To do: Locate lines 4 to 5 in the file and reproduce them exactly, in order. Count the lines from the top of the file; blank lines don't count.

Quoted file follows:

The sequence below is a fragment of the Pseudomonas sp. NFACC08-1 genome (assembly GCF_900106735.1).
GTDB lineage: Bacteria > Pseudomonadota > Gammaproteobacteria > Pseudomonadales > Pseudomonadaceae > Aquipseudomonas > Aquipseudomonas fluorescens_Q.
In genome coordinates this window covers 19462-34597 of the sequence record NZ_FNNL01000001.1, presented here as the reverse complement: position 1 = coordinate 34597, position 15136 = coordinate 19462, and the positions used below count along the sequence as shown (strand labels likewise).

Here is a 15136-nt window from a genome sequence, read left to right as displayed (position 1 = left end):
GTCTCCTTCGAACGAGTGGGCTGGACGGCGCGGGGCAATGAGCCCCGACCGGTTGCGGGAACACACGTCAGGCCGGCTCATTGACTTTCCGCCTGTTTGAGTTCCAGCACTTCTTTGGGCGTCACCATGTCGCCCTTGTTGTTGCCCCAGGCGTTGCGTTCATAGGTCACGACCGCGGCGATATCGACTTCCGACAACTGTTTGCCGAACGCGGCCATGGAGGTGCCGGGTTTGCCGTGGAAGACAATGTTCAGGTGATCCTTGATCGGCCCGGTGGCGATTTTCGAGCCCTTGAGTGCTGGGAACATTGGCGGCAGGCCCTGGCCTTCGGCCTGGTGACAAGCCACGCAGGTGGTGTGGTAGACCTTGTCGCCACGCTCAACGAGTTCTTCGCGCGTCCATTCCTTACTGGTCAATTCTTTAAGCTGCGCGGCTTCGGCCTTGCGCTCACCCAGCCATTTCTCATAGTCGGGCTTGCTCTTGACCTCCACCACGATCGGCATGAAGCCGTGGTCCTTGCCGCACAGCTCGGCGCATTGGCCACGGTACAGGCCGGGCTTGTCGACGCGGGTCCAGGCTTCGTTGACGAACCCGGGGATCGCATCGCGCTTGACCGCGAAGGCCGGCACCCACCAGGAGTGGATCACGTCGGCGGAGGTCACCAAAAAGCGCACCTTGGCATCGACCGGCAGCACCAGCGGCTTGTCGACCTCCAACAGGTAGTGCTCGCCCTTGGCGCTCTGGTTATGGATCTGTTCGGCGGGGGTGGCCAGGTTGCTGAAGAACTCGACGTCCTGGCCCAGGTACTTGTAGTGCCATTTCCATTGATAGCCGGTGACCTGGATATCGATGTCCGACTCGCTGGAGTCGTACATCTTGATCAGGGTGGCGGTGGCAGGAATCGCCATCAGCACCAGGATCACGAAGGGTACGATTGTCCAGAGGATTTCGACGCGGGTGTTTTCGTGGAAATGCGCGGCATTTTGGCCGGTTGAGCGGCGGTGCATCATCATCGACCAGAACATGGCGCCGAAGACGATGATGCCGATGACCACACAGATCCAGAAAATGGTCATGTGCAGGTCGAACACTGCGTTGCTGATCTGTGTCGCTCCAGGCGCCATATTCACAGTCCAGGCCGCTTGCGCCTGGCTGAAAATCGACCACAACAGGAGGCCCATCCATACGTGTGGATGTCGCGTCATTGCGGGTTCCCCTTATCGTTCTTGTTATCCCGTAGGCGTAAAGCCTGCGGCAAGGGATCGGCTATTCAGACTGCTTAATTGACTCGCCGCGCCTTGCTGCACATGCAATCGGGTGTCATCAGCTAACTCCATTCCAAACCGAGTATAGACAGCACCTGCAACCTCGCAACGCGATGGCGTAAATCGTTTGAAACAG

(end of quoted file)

Here is a 15136-nt window from a genome sequence, read left to right as displayed (position 1 = left end):
GTCTCCTTCGAACGAGTGGGCTGGACGGCGCGGGGCAATGAGCCCCGACCGGTTGCGGGAACACACGTCAGGCCGGCTCATTGACTTTCCGCCTGTTTGAGTTCCAGCACTTCTTTGGGCGTCACCATGTCGCCCTTGTTGTTGCCCCAGGCGTTGCGTTCATAGGTCACGACCGCGGCGATATCGACTTCCGACAACTGTTTGCCGAACGCGGCCATGGAGGTGCCGGGTTTGCCGTGGAAGACAATGTTCAGGTGATCCTTGATCGGCCCGGTGGCGATTTTCGAGCCCTTGAGTGCTGGGAACATTGGCGGCAGGCCCTGGCCTTCGGCCTGGTGACAAGCCACGCAGGTGGTGTGGTAGACCTTGTCGCCACGCTCAACGAGTTCTTCGCGCGTCCATTCCTTACTGGTCAATTCTTTAAGCTGCGCGGCTTCGGCCTTGCGCTCACCCAGCCATTTCTCATAGTCGGGCTTGCTCTTGACCTCCACCACGATCGGCATGAAGCCGTGGTCCTTGCCGCACAGCTCGGCGCATTGGCCACGGTACAGGCCGGGCTTGTCGACGCGGGTCCAGGCTTCGTTGACGAACCCGGGGATCGCATCGCGCTTGACCGCGAAGGCCGGCACCCACCAGGAGTGGATCACGTCGGCGGAGGTCACCAAAAAGCGCACCTTGGCATCGACCGGCAGCACCAGCGGCTTGTCGACCTCCAACAGGTAGTGCTCGCCCTTGGCGCTCTGGTTATGGATCTGTTCGGCGGGGGTGGCCAGGTTGCTGAAGAACTCGACGTCCTGGCCCAGGTACTTGTAGTGCCATTTCCATTGATAGCCGGTGACCTGGATATCGATGTCCGACTCGCTGGAGTCGTACATCTTGATCAGGGTGGCGGTGGCAGGAATCGCCATCAGCACCAGGATCACGAAGGGTACGATTGTCCAGAGGATTTCGACGCGGGTGTTTTCGTGGAAATGCGCGGCATTTTGGCCGGTTGAGCGGCGGTGCATCATCATCGACCAGAACATGGCGCCGAAGACGATGATGCCGATGACCACACAGATCCAGAAAATGGTCATGTGCAGGTCGAACACTGCGTTGCTGATCTGTGTCGCTCCAGGCGCCATATTCACAGTCCAGGCCGCTTGCGCCTGGCTGAAAATCGACCACAACAGGAGGCCCATCCATACGTGTGGATGTCGCGTCATTGCGGGTTCCCCTTATCGTTCTTGTTATCCCGTAGGCGTAAAGCCTGCGGCAAGGGATCGGCTATTCAGACTGCTTAATTGACTCGCCGCGCCTTGCTGCACATGCAATCGGGTGTCATCAGCTAACTCCATTCCAAACCGAGTATAGACAGCACCTGCAACCTCGCAACGCGATGGCGTAAATCGTTTGAAACAG